Please tell us about your creative process on Flowers – how the idea came about and how you evolved the narrative.
The idea was initiated from a personal place of reflection. I found myself reflecting on my childhood, a place of comfort, love and warmth and realised that stepping into the real world, you start to exit that warmth and unearth the world’s true face. Love and warmth are still there but now in different roles. So I was curious to explore this notion in a metaphor: an idea of a flower starting off fresh and pure at the beginning and being in a jaded state by the end. This gave the initial impetus for the film and the story elements started to form from there. I was struck by the exploration of what a black fairytale would look and feel like, so these two feelings married up and the film grew from there.
What did you discover while making the film, in terms of creating a vision of what a black fairytale would look like?
So for me, the film was really an exploration into this question and within that, I’d say that I realised there is an abundance of untapped potential within the space, which is exciting. There was a breadth of approaches and directions that presented themselves and I was thrilled at the idea of those possibilities and hope to see further explorations.
The film is rich in references to the classic Disney stories of the 1930s-50s. Can you unpack how you incorporated these into the film, and why this was so important?
I worked from a place of inverting elements, which meant I had to do a forensic dive into those classics and unearth precisely what connected to me. I looked closely at the overarching themes, and the morals and true soul of each tale, whilst looking at tropes in which we could bend. Playing off these classics was important to create a sense of familiarity within the genre with the intention of breaking some new ground.
What were the challenges of the production?
Our production was a two-day shoot with day 2 consisting of our exterior scenes, which was our most challenging day. We were not only susceptible to harsh terrain and evolving weather but also started to drastically lose shooting time. This meant we were constantly having to make creative decisions to ensure we came out with the elements we needed. We didn’t have the option of overtime or re-shoots, so it meant we had to band together to be resourceful and mindful in order to complete the mission.
The cinematography of the piece is stunning. How did you collaborate with your cinematographer Olan Collardy, alongside Matthieu Tollet at The Mill for the colour grade, to create the look and feel that you wanted?
With Olan, we had been developing a series of colour palettes, looks, textures and visual references together to design and shape the look of the film, with the intention of their being this injection of majestic magenta/purple, which seemed evident in the classics we’d been absorbing. We’d worked really closely with our costume designer Ola Ebiti and production designer Jade Adeyemi in building the look of the world we’re seeking.
Matthieu Tollet skilfully elevated those worlds within the grade, bringing out more of the cinematic colours and tones and really harmonising and shaping the story’s world. He brought forensic level detail to each shot, enabling us to shape our initial intentions way further and are greatly thankful to the dynamic he brought to the film and his collaboration.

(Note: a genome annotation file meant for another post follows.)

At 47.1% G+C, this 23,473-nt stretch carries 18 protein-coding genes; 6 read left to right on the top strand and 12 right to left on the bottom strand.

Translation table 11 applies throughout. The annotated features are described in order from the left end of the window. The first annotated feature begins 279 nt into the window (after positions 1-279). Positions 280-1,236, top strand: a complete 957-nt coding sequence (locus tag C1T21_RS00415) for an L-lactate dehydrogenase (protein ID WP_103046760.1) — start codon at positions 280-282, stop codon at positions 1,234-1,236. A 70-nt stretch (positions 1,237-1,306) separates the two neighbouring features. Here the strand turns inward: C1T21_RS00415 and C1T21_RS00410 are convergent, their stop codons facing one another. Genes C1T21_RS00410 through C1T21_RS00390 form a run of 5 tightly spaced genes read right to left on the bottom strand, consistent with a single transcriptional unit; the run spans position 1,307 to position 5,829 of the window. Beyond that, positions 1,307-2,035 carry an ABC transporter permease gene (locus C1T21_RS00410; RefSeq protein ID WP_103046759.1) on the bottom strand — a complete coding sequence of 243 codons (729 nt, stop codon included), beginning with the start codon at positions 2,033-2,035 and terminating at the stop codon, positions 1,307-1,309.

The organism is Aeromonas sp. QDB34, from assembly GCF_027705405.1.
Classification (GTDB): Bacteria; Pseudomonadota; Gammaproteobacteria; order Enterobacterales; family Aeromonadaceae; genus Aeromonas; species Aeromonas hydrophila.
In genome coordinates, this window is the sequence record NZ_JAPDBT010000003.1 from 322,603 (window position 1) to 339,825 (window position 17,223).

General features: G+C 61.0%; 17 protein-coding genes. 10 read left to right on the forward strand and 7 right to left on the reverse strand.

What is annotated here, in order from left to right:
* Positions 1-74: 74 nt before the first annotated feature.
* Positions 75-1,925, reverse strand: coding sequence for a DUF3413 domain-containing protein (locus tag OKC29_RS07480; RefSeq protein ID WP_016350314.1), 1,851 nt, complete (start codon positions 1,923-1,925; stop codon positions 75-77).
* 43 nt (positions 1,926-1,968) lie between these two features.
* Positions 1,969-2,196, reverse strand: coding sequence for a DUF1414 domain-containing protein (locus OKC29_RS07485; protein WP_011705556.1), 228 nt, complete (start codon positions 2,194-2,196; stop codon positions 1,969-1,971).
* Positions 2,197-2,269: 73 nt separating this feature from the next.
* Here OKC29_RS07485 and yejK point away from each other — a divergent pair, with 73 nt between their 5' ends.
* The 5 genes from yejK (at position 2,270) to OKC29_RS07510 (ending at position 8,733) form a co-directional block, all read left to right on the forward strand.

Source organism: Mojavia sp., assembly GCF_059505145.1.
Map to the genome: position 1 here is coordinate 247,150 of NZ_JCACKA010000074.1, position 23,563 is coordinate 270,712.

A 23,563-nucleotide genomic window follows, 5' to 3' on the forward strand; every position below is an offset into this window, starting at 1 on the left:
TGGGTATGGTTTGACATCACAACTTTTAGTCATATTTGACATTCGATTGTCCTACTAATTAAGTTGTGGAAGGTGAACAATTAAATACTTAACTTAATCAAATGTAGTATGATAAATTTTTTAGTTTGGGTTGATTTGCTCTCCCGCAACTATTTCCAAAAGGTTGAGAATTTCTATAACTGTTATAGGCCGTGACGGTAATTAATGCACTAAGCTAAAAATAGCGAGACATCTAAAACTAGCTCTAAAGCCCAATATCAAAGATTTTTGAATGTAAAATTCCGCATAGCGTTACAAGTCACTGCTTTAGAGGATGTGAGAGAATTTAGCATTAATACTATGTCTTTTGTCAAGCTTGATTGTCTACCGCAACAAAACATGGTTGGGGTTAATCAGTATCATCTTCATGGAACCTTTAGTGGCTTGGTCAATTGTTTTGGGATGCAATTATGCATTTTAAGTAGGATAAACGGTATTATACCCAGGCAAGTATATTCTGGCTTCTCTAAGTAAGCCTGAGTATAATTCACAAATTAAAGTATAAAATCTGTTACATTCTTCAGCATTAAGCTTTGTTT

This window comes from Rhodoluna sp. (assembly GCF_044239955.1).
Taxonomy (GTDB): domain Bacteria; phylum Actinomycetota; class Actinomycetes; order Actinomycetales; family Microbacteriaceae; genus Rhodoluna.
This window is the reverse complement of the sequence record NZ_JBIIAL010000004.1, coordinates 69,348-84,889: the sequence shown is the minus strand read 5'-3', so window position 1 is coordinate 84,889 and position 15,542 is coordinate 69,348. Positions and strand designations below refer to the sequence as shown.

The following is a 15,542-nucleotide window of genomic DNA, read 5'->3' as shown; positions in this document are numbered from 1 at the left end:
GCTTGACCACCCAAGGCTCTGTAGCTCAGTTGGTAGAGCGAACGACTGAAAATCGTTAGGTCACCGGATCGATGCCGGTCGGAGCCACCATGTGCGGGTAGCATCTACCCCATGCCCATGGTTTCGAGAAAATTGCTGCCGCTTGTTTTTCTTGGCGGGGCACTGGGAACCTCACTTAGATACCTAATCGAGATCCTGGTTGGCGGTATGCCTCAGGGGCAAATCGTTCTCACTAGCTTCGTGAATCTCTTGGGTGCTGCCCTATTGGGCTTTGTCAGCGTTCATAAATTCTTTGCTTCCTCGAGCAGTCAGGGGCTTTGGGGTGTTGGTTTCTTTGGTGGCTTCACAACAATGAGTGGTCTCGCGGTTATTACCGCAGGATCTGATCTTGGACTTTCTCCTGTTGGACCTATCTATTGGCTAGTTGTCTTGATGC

In terms of the colour grade of Flowers, the red costumes of the Prince and Princess really shine through. Looking at your other work, you place your central characters in bold block colours, whether it’s the yellow coat in Lonepsi’s Je Suis Partout Où Que J’aille or the crimson of the costume design in the desert landscape of Priya Ragu’s Lockdown. Why do you think you are drawn to such supercharged colours on your protagonists?
It’s been mentioned to me but honestly I feel like it’s an unconscious bias towards these supercharged colours, as it seems to be a running theme. I remember being really drawn to technicolour film for its richness in colour, so I surmise that I’m unconsciously looking for that injection in areas as that’s how I absorbed cinema.
Did you grow up surrounded by creativity, or is it something that you discovered on your own? How do you think being raised in London has affected your style of visual storytelling?
My dad was a photographer/artist who introduced me to comics and illustrating, along with cinema, so visual art has been in my peripheral vision since my earliest memory. With cinema, though America remains the centre point of film, being from London has enabled me to be exposed to a multicultural viewpoint, which has informed my work when challenging conventions. It has also exposed me to a mass of international cinema, arts, books, etc from a young age, which I’ve appreciated immensely.
What are you working on next? Is there anything else you would like to mention?
I’m currently working on my first feature film, which is Sci-Fi/Afro-surrealism/Coming of Age story with a unique premise.
Interview by Becca Nichols
Dumas Haddad is represented by
Agile Films in the UK
Chelsea Pictures in the US.
Director & Writer: Dumas Haddad
Cinematographer: Olan Collardy
Producer: George Telfer
Creative Director: Adémidé Udoma
Original Score: MIINK
Production Designer: Jade Adeyemi
Costume Designer: Ola Ebiti
Production Company: Agile Films
Starring: Sheik, Kenechi Carmel Amamgbo & Afua Hirsch
Prince Narration: Yann Gael
Brothers: Joshua Kekana, Tienne Simon, Alexandre Sappa, Tani
Grade: Matthieu Tollet at The Mill
Editors: Dumas Haddad & James Bradley
Sound Design: Bankey Ojo
Directors Assistant: Emm Le Chat
Commissioned by: Panasonic
Shot on the Lumix GH6 with Zeiss Superspeeds